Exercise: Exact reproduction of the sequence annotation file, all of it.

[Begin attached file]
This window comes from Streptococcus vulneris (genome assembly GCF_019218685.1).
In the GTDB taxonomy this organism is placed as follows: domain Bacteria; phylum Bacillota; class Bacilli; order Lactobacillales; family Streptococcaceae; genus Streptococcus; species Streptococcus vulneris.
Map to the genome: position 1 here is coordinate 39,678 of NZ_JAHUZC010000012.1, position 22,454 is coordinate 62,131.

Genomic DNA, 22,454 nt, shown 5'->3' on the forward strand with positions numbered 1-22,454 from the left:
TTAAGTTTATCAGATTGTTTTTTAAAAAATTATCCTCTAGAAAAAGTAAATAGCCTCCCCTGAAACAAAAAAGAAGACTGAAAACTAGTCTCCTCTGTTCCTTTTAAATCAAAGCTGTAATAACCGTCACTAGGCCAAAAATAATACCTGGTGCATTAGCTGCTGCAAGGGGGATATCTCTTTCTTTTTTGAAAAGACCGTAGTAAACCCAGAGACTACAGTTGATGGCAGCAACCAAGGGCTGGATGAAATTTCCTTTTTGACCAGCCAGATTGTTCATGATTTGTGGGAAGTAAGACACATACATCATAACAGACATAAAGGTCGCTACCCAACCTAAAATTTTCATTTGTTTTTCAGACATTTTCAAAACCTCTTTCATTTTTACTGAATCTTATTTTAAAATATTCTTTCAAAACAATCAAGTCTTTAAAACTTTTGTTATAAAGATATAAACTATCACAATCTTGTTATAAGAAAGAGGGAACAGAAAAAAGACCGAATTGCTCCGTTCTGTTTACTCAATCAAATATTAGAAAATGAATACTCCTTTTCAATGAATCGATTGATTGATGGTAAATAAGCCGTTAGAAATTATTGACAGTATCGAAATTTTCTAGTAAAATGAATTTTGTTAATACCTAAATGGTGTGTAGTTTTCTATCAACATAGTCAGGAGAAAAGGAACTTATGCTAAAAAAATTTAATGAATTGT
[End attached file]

This window comes from Streptococcus vulneris (genome assembly GCF_019218685.1).
In the GTDB taxonomy this organism is placed as follows: domain Bacteria; phylum Bacillota; class Bacilli; order Lactobacillales; family Streptococcaceae; genus Streptococcus; species Streptococcus vulneris.
Map to the genome: position 1 here is coordinate 39,678 of NZ_JAHUZC010000012.1, position 22,454 is coordinate 62,131.

Genomic DNA, 22,454 nt, shown 5'->3' on the forward strand with positions numbered 1-22,454 from the left:
TTAAGTTTATCAGATTGTTTTTTAAAAAATTATCCTCTAGAAAAAGTAAATAGCCTCCCCTGAAACAAAAAAGAAGACTGAAAACTAGTCTCCTCTGTTCCTTTTAAATCAAAGCTGTAATAACCGTCACTAGGCCAAAAATAATACCTGGTGCATTAGCTGCTGCAAGGGGGATATCTCTTTCTTTTTTGAAAAGACCGTAGTAAACCCAGAGACTACAGTTGATGGCAGCAACCAAGGGCTGGATGAAATTTCCTTTTTGACCAGCCAGATTGTTCATGATTTGTGGGAAGTAAGACACATACATCATAACAGACATAAAGGTCGCTACCCAACCTAAAATTTTCATTTGTTTTTCAGACATTTTCAAAACCTCTTTCATTTTTACTGAATCTTATTTTAAAATATTCTTTCAAAACAATCAAGTCTTTAAAACTTTTGTTATAAAGATATAAACTATCACAATCTTGTTATAAGAAAGAGGGAACAGAAAAAAGACCGAATTGCTCCGTTCTGTTTACTCAATCAAATATTAGAAAATGAATACTCCTTTTCAATGAATCGATTGATTGATGGTAAATAAGCCGTTAGAAATTATTGACAGTATCGAAATTTTCTAGTAAAATGAATTTTGTTAATACCTAAATGGTGTGTAGTTTTCTATCAACATAGTCAGGAGAAAAGGAACTTATGCTAAAAAAATTTAATGAATTGT